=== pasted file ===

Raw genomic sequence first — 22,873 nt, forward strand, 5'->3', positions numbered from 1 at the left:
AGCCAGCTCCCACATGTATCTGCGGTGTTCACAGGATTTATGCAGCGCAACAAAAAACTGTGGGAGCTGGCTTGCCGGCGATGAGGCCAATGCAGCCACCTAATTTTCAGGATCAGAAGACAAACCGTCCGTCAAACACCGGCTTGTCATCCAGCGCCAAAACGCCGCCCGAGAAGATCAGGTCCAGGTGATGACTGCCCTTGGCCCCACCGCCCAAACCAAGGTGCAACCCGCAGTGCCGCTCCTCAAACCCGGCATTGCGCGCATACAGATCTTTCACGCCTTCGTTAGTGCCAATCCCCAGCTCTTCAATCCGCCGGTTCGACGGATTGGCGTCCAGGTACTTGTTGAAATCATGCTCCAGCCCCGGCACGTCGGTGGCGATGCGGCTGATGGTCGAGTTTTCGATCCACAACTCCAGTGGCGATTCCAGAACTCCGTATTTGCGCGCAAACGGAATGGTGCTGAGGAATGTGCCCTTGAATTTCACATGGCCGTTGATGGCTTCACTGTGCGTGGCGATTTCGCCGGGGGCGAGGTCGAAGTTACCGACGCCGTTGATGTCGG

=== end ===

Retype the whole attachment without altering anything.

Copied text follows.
Raw genomic sequence first — 22,873 nt, forward strand, 5'->3', positions numbered from 1 at the left:
AGCCAGCTCCCACATGTATCTGCGGTGTTCACAGGATTTATGCAGCGCAACAAAAAACTGTGGGAGCTGGCTTGCCGGCGATGAGGCCAATGCAGCCACCTAATTTTCAGGATCAGAAGACAAACCGTCCGTCAAACACCGGCTTGTCATCCAGCGCCAAAACGCCGCCCGAGAAGATCAGGTCCAGGTGATGACTGCCCTTGGCCCCACCGCCCAAACCAAGGTGCAACCCGCAGTGCCGCTCCTCAAACCCGGCATTGCGCGCATACAGATCTTTCACGCCTTCGTTAGTGCCAATCCCCAGCTCTTCAATCCGCCGGTTCGACGGATTGGCGTCCAGGTACTTGTTGAAATCATGCTCCAGCCCCGGCACGTCGGTGGCGATGCGGCTGATGGTCGAGTTTTCGATCCACAACTCCAGTGGCGATTCCAGAACTCCGTATTTGCGCGCAAACGGAATGGTGCTGAGGAATGTGCCCTTGAATTTCACATGGCCGTTGATGGCTTCACTGTGCGTGGCGATTTCGCCGGGGGCGAGGTCGAAGTTACCGACGCCGTTGATGTCGG